Generally it is not acceptable to attend another precept in addition to your precept consistently. After all, if even a small fraction of the course's students did that routinely, then some precepts would be very large routinely. Precepts containing a large number of students are less effective than those containing a small number. However, it could be acceptable to attend another precept in addition to your own occasionally. In that case, send e-mail to your preceptor and the other preceptor the day before the precept, asking permission to attend. The preceptors then will make the decision.
These are the course's policies concerning electronic communication:
If you have a question that you can express without revealing any of your assignment solution, then you may post it to the course's Ed Discussion forum. One of the course's instructors will respond as soon as possible. Other students also are welcome to respond if they can do so without revealing any of their assignment solutions either.
If you have a question that you cannot express without revealing any of your assignment solution, then you may not post it to Ed. Instead you may e-mail it to your preceptor. See the course's General Information web page for the e-mail address of your preceptor. For a partnered assignment, you must include your partner and your partner's preceptor on your email.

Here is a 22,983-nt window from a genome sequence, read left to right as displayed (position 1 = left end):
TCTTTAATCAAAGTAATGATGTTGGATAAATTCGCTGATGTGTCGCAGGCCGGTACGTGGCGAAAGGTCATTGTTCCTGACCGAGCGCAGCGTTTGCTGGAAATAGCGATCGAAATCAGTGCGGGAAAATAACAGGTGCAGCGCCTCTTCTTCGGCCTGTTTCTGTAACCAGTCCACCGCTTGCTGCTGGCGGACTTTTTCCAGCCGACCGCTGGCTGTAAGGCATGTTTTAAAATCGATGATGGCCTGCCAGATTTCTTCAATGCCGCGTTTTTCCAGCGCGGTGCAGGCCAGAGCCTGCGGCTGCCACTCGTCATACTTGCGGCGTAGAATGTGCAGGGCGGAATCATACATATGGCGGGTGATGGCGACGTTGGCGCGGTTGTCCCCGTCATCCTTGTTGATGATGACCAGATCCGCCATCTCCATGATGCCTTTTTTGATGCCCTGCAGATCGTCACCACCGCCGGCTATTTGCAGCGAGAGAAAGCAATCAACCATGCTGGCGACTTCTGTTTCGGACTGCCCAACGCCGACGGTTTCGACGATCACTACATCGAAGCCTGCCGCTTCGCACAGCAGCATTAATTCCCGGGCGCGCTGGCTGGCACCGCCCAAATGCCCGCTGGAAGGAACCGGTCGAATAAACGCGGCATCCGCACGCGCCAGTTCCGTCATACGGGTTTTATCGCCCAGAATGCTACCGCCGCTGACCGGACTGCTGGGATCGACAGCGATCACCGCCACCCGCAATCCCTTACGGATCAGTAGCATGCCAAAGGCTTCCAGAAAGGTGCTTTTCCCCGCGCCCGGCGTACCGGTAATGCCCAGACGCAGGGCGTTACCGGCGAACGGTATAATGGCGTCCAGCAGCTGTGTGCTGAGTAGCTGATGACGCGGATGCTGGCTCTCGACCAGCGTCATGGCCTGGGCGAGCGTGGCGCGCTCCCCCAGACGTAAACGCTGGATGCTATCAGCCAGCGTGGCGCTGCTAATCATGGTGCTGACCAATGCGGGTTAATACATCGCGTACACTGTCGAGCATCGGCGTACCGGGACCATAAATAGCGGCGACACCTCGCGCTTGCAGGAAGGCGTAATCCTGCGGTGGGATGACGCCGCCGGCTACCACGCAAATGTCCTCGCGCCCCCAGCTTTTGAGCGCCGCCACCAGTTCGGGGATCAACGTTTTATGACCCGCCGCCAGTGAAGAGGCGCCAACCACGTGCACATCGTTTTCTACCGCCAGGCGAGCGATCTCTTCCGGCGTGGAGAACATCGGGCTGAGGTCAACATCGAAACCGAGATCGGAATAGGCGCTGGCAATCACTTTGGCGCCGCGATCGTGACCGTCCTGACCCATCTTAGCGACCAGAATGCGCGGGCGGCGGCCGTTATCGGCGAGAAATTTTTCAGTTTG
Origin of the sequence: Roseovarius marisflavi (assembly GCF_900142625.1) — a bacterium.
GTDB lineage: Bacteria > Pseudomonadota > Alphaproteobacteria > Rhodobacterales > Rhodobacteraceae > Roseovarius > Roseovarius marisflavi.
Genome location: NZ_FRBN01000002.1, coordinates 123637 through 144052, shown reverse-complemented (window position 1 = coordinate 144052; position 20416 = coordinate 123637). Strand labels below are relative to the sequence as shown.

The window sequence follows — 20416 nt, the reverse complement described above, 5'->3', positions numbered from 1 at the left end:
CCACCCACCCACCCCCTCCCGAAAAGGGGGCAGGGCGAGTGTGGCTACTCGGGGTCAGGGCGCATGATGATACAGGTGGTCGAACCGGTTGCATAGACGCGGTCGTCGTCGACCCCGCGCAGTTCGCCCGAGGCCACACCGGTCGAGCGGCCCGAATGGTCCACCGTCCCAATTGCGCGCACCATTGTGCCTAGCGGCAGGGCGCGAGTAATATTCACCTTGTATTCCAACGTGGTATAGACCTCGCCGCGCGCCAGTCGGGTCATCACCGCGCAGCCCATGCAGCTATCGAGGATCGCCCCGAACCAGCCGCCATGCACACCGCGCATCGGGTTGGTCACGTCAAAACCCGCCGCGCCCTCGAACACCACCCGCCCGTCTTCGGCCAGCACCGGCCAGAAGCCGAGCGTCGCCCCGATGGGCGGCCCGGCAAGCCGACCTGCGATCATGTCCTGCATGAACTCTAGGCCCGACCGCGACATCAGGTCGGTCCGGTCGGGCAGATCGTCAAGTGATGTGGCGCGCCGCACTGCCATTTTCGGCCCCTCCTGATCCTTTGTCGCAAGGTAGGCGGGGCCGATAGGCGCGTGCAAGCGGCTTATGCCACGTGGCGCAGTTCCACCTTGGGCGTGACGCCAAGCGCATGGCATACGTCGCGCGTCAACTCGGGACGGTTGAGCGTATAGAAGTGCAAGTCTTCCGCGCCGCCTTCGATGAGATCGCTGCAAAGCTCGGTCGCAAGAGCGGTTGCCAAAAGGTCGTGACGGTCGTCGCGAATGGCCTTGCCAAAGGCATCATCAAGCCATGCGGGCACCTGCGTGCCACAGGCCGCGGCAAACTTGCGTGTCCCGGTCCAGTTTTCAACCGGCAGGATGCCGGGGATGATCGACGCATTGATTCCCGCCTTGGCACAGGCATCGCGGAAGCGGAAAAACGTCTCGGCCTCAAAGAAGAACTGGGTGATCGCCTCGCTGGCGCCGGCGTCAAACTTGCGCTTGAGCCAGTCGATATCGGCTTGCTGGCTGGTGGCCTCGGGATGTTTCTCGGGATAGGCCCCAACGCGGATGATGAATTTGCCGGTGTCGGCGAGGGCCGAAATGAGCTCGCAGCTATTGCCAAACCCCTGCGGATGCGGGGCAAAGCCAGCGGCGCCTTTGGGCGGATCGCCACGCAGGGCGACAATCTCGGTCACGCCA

If your preceptor does not answer your e-mailed question in a reasonable amount of time, then you may e-mail your question to all of the course's instructors at email@example.com. Any e-mail sent to that address will be received only by the course staff, not by students enrolled in the course. One of the course's instructors will answer your question as soon as possible. You may not e-mail questions directly to a preceptor other than your own.
In the context of electronic communication, the phrase "any of your assignment solution" includes:
The products that you create for the assignment, that is, your source code files (including comments), DFA files, Makefiles, readme files, etc. You may not show any of the products that you create for the assignment, modified versions of them, or any parts of them, on Ed.
Descriptions of those products in the form of pseudo-code, flow charts, outlines, diagrams, natural language prose, etc. You may not describe the products that you create for the assignment, or any parts of them, on Ed.